In the new role, Maeda, previously VP of product and platform development for IMG Worldwide’s fashion business, will work alongside Bacardi’s marketing and commercial teams to plan how the brand can work with key fashion industry influencers across events, social and digital.
The move is the latest step in Bacardi’s quest to reach younger consumers.
Last year it partnered with rapper Kendrick Lamar, Calvin Harris and Ellie Goulding to launch a campaign and three-day music festival in an effort to convince younger men to buy back into the brand. Influencers from key target groups including the fashion industry were invited to the event alongside contest winners.
However, the appointment suggests the brand is now looking to reach both male and female consumers with further fashion partnerships.
The move for brands to target the fashion crowd is not a new one. Diet Coke has appointed the likes of Jean Paul Gaultier and Marc Jacobs as its creative directors over the past few years, while technology brands such as Apple and Google have hired fashion experts to lead their wearable divisions.
And while alcohol brands may appear to have been slower to tap into the power of fashion influencers, Spiros Malandrakis, senior alcoholic drinks analyst at Euromonitor, says this is not the case.
“The relationship between the alcohol industry and fashion has historically been closer than people think, closer than food,” he says.
In 2013 Johnnie Walker partnered with retailer Mr. Porter to promote its Blue Label brand, while a Kameleon-created campaign has seen Chivas Regal team up with Savile Row over the past two years to showcase the brands’ similar roots in “quality, craftsmanship and heritage”.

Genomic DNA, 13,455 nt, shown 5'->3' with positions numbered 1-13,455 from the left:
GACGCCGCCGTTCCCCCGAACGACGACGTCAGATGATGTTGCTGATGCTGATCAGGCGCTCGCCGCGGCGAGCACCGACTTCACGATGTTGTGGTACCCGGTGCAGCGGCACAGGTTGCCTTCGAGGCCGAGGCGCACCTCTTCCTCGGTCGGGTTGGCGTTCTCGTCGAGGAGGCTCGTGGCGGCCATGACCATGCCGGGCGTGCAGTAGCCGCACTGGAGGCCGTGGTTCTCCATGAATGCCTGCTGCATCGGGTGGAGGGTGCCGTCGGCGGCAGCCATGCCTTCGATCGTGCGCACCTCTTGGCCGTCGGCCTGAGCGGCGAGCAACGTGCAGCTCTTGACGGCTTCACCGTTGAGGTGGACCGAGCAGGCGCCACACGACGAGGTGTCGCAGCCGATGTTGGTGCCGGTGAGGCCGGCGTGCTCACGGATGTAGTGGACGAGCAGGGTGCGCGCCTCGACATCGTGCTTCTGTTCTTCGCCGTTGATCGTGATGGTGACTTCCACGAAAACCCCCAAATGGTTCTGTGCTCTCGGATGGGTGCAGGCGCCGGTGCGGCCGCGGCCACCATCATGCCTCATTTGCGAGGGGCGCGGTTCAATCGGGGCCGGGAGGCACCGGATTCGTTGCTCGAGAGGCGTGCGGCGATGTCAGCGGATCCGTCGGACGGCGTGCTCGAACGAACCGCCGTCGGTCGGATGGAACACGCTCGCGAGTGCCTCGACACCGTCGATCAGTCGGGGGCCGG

Beer brand Peroni, meanwhile, pushes its links to fashion with House of Peroni, where it partners with fashion designers and other artists to take over a house and fill it with Italian designs, art, fashion and food.
Data from Marketing Week’s sister title Celebrity Intelligence at the end of December showed that of the top 10 brand endorsers of 2014, seven were fashion models and two were reality stars with major fashion influences – leading endorser Millie Mackintosh, originally from reality show Made in Chelsea, recently launched her own clothing line.
Malandrakis believes the drivers behind changing drinking habits are similar to changing tastes in fashion.
“They happen because of the way people perceive themselves and want to show their sophistication,” he says, adding that popular culture, including what he calls the “Mad Men effect”, can inspire people to change their tastes both in terms of drinks and fashion.
“Drivers of change are aspirational and start with symbolism and the semiotics of style, and within that context the relation between the two is very close,” he says.
Despite this close relationship, he says this is the first time a brand has created such a position.
“It’s always been collaborations with brands or someone being the face of the brand, but never someone from the fashion industry hired to a position like this,” he says.
“I wouldn’t go as far as to say all companies should do something like that, but because Akiko is coming from the Fashion Week side of things, she’s relevant to Bacardi’s premium aspirations and the fact that they want to position themselves within the luxury segment.”